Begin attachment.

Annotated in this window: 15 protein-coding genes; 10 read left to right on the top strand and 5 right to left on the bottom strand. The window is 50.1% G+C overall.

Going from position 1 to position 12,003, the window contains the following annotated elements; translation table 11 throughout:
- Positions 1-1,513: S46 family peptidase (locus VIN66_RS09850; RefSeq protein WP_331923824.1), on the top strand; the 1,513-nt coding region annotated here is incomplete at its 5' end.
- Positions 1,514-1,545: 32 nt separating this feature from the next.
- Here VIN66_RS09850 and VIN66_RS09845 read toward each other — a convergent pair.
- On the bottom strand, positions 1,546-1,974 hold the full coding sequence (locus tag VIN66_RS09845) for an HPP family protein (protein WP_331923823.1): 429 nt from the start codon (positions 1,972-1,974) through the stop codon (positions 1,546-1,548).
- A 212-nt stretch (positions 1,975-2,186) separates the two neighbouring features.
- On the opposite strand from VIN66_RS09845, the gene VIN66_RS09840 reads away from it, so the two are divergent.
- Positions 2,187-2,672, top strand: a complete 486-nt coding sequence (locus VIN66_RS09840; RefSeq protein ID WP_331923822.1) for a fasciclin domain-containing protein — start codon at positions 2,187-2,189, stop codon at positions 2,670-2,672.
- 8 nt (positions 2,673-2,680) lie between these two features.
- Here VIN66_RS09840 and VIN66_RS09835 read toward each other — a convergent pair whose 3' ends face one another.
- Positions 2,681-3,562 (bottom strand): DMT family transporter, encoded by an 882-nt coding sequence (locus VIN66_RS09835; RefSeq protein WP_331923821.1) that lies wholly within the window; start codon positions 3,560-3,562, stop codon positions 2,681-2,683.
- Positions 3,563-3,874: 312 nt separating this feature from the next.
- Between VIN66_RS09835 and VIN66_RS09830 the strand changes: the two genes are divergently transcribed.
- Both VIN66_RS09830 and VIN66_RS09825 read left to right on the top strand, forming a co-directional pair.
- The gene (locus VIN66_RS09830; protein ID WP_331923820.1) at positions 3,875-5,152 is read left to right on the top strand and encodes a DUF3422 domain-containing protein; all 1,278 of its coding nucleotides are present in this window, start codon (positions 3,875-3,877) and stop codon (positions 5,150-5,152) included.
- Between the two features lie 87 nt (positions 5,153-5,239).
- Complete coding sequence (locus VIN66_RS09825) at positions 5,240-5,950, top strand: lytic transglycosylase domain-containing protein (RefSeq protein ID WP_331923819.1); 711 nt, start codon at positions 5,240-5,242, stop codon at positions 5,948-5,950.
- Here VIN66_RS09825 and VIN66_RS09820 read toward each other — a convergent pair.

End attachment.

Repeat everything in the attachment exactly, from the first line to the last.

Annotated in this window: 15 protein-coding genes; 10 read left to right on the top strand and 5 right to left on the bottom strand. The window is 50.1% G+C overall.

Going from position 1 to position 12,003, the window contains the following annotated elements; translation table 11 throughout:
- Positions 1-1,513: S46 family peptidase (locus VIN66_RS09850; RefSeq protein WP_331923824.1), on the top strand; the 1,513-nt coding region annotated here is incomplete at its 5' end.
- Positions 1,514-1,545: 32 nt separating this feature from the next.
- Here VIN66_RS09850 and VIN66_RS09845 read toward each other — a convergent pair.
- On the bottom strand, positions 1,546-1,974 hold the full coding sequence (locus tag VIN66_RS09845) for an HPP family protein (protein WP_331923823.1): 429 nt from the start codon (positions 1,972-1,974) through the stop codon (positions 1,546-1,548).
- A 212-nt stretch (positions 1,975-2,186) separates the two neighbouring features.
- On the opposite strand from VIN66_RS09845, the gene VIN66_RS09840 reads away from it, so the two are divergent.
- Positions 2,187-2,672, top strand: a complete 486-nt coding sequence (locus VIN66_RS09840; RefSeq protein ID WP_331923822.1) for a fasciclin domain-containing protein — start codon at positions 2,187-2,189, stop codon at positions 2,670-2,672.
- 8 nt (positions 2,673-2,680) lie between these two features.
- Here VIN66_RS09840 and VIN66_RS09835 read toward each other — a convergent pair whose 3' ends face one another.
- Positions 2,681-3,562 (bottom strand): DMT family transporter, encoded by an 882-nt coding sequence (locus VIN66_RS09835; RefSeq protein WP_331923821.1) that lies wholly within the window; start codon positions 3,560-3,562, stop codon positions 2,681-2,683.
- Positions 3,563-3,874: 312 nt separating this feature from the next.
- Between VIN66_RS09835 and VIN66_RS09830 the strand changes: the two genes are divergently transcribed.
- Both VIN66_RS09830 and VIN66_RS09825 read left to right on the top strand, forming a co-directional pair.
- The gene (locus VIN66_RS09830; protein ID WP_331923820.1) at positions 3,875-5,152 is read left to right on the top strand and encodes a DUF3422 domain-containing protein; all 1,278 of its coding nucleotides are present in this window, start codon (positions 3,875-3,877) and stop codon (positions 5,150-5,152) included.
- Between the two features lie 87 nt (positions 5,153-5,239).
- Complete coding sequence (locus VIN66_RS09825) at positions 5,240-5,950, top strand: lytic transglycosylase domain-containing protein (RefSeq protein ID WP_331923819.1); 711 nt, start codon at positions 5,240-5,242, stop codon at positions 5,948-5,950.
- Here VIN66_RS09825 and VIN66_RS09820 read toward each other — a convergent pair.